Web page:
That's what motivates me in school chaplaincy. Not getting converts, not brainwashing children who are not competent or consenting. I view my role as giving children options - and I'm not talking about spiritual options. The school I work in is located in a low socio-economic suburb. These children do it tough. Many are neglected and abused. They don't get lunch, their clothes don't fit (leave alone see a washing machine). Many cannot learn or flourish or develop as they should. They live out disadvantage in ways I could not have imagined before I started working in this school. They're beautiful, beautiful children, but the odds are stacked against them. If I can help even one of them see that they are precious and beautiful; that there is a whole different world out there; that they can break free of the cycle of poverty and abuse and teenage pregnancy, then I would consider my job as a school chaplain well done.
Christianity may have narrowed spirituality to a creed here and a rule list there, a tedious sermon on Sunday and a guilt laden offering bag on the side, but it is so much more. It's about freedom and life. If I never once say a word about Jesus in school but I help a child realise they're of infinite worth; or help them gain confidence to speak out; or help equip them with life skills so they might escape poverty; or help them find ways to express their feelings; or any multitude of positive outcomes - then I'll be happy I've done my job well.
Perhaps that might be considered worse than evangelising them, I don't know. Roman Caesars were pretty threatened by the early Christians and their holistic faith (before it all went wrong). Those who take issue with school chaplaincy might find someone who views everything as spiritual even more threatening than someone preaching. For me, it means I'm doing my job caring for people at the same time as working within the government's guidelines - without needing to say a word about my beliefs.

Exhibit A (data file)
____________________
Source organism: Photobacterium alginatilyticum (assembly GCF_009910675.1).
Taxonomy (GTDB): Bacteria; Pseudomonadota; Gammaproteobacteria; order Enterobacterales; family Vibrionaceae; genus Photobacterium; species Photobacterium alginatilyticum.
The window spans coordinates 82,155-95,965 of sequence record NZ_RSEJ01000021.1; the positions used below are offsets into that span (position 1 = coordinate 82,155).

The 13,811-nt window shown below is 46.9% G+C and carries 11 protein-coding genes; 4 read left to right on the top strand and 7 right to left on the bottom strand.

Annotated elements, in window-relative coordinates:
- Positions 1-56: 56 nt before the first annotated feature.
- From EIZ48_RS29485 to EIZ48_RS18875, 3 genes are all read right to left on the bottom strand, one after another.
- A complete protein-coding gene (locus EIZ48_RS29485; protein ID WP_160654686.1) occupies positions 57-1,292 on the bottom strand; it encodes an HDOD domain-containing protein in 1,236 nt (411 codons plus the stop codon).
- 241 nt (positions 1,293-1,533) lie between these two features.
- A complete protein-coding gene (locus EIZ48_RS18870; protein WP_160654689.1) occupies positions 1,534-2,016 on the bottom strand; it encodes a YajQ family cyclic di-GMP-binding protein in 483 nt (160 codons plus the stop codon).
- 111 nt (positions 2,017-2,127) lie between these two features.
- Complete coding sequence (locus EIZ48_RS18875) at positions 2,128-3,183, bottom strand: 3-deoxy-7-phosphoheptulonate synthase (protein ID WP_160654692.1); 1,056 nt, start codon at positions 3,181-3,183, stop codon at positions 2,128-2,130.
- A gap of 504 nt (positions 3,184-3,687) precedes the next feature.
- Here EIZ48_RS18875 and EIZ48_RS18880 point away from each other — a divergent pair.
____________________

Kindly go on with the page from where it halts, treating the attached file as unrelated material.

On a practical level, chaplaincy has a number of things going for it. Much has been made of chaplains being unqualified and ill equipped to work with students. Many are qualified (I am), but qualified or not, we all know the boundaries of a chaplain's scope of practice and what must be referred to a social worker or school psychologist.
A school chaplain's role is less defined than a social worker or school psychologist's. There is room for great flexibility and responsiveness. We can be proactive and preventative. For example, this week I've had time to go and sit with a very scared student in a prep class, two mornings in a row. I coloured with them, played games, and helped them connect with other students before quietly exiting when they were more settled. The need was real but not only were the social worker and school psychologist unavailable, the situation didn't fit with the way their role works. Their case loads don't allow them to hang out with students for extended periods for comfort's sake. Later I sat with a student while they cried about the names they'd been called - not a mental illness that needed intervention, but certainly a hurting heart that needed a listening ear. As I said, I am qualified, but even an unqualified person with common sense and a caring heart can listen and love and meet a need.
There you have some of my thoughts on school chaplaincy, and a little of my experience working in the role. The internet is buzzing with a fair bit of negativity towards chaplaincy, so I offer this to contribute to the broader picture of the reality of chaplaincy on the ground. We may never see eye to eye ideologically on chaplaincy, and we all have to wait and see which argument wins in the High Court, but there is more than one story to this debate. I look forward to hearing more.